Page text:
PARIS (AFP) – France’s economy contracted by a record 13.8 per cent in the second quarter under the impact of coronavirus lockdowns, the national statistics institute INSEE said on Friday (July 31).
The seasonally-adjusted quarter-on-quarter drop in gross domestic product (GDP) was better than forecast but worse than the performance of most of its eurozone peers.
“GDP’s negative developments in first half of 2020 is linked to the shut-down of ‘non-essential’ activities in the context of the implementation of the lockdown between mid-March and the beginning of May,” INSEE said in a statement.
INSEE also updated the figure for the first quarter – when lockdowns had just begun to be implemented – to a 5.9 per cent contraction, from the 5.3 per cent it had previously estimated.
The second quarter figure means the French economy has been shrinking for three consecutive quarters and continues to be in recession.
France’s second quarter contraction was much sharper than the record 10.1 per cent fall in Germany. Austria suffered a 10.7 per cent contraction and Belgium 12.2 per cent.
Spain recorded a sharper 18.5 per cent plunge in second-quarter GDP, however.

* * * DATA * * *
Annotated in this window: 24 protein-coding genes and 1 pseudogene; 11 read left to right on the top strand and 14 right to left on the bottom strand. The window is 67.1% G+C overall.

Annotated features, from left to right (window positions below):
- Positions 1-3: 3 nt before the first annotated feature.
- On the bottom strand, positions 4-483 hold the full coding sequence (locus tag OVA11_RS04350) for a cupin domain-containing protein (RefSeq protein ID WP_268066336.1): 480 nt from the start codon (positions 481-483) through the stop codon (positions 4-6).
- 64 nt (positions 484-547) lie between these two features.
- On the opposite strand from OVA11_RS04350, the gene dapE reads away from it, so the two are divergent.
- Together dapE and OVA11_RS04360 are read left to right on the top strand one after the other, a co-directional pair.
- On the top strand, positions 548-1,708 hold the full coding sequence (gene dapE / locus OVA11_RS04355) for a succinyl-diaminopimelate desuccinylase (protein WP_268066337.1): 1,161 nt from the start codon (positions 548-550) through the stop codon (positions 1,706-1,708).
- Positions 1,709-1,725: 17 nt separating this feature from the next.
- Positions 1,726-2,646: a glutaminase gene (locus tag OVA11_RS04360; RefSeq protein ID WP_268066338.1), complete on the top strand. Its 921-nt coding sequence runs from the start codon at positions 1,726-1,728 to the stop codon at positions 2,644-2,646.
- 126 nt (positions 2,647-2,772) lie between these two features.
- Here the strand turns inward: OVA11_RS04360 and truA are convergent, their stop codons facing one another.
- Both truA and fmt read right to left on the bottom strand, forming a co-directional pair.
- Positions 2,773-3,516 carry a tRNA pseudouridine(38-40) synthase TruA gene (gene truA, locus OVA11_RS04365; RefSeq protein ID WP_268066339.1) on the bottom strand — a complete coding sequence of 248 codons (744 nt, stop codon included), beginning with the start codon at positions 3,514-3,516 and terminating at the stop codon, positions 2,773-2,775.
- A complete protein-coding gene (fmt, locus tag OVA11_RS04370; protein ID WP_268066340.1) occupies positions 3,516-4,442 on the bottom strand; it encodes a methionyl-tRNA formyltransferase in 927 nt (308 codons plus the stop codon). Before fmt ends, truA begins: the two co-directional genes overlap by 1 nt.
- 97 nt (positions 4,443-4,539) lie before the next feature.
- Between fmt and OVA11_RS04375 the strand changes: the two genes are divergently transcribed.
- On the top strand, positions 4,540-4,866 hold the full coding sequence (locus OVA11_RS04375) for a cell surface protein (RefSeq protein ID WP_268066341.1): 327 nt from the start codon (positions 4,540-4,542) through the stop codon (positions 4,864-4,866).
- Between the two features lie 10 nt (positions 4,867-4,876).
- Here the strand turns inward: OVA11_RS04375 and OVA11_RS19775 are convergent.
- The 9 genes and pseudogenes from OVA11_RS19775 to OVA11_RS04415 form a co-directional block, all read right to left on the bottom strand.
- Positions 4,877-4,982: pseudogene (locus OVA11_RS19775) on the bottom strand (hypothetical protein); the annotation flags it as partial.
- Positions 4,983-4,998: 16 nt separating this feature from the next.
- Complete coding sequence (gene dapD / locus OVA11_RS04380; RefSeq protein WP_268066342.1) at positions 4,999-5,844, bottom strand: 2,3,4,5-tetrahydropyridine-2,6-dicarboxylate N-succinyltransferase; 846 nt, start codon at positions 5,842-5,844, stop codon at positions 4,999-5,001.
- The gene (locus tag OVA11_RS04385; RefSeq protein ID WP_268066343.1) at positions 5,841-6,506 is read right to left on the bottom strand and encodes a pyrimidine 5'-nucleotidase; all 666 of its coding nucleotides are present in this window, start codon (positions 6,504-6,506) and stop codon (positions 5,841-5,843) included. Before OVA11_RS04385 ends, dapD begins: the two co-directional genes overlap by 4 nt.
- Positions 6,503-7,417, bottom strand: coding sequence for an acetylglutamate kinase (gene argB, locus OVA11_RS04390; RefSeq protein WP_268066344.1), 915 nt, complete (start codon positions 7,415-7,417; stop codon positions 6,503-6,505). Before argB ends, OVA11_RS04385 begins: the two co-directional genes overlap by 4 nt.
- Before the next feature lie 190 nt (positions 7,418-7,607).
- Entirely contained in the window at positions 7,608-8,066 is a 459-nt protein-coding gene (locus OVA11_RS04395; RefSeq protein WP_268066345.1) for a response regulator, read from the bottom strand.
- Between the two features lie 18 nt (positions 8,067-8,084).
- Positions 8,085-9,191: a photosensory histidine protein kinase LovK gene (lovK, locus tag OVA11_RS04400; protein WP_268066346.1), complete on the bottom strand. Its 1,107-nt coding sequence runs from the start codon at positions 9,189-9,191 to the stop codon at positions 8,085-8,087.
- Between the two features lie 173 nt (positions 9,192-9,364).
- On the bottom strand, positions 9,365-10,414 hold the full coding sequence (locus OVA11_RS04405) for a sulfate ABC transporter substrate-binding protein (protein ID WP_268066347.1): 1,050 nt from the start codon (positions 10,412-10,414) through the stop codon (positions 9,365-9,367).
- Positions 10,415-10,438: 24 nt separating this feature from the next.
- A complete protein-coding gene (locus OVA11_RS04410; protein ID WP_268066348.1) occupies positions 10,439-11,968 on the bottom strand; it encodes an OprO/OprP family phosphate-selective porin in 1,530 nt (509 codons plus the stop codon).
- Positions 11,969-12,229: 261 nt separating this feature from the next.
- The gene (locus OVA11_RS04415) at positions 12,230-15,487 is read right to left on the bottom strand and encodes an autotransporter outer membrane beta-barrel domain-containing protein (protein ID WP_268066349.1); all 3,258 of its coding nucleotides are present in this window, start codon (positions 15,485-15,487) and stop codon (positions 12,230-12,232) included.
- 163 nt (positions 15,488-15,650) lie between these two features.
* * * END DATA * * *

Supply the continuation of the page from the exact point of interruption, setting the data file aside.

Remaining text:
France’s drop was better than INSEE’s own forecast from mid-June of a 17 per cent drop. The central bank had meanwhile estimated a 14 per cent fall at the beginning of July.
The analyst consensus established by Factset was for a 15.3 per cent fall in GDP.
Domestic consumption is the main driver of the French economy and household consumption fell 11 per cent during the quarter.
Investment fell by a greater amount – 17.8 per cent.
Unsurprisingly given the lockdowns and travel restrictions hitting international tourism, there was a nearly 46 per cent drop in transportation and a 57 per cent drop in the restaurant and hotel sector.
INSEE noted that overall “the gradual ending of restrictions led to a gradual recovery of economic activity in May and June, after the low point reached in April.”
Finance Minister Bruno Le Maire said after the figures were released: “We are not powerless in the face of the crisis.”
The French government has taken extraordinary measures to support businesses duing the crisis and keep people in pay even when there is little work.
“We are going to fight to do better than the minus 11 per cent” forecast for the entire year by the government, Le Maire added.
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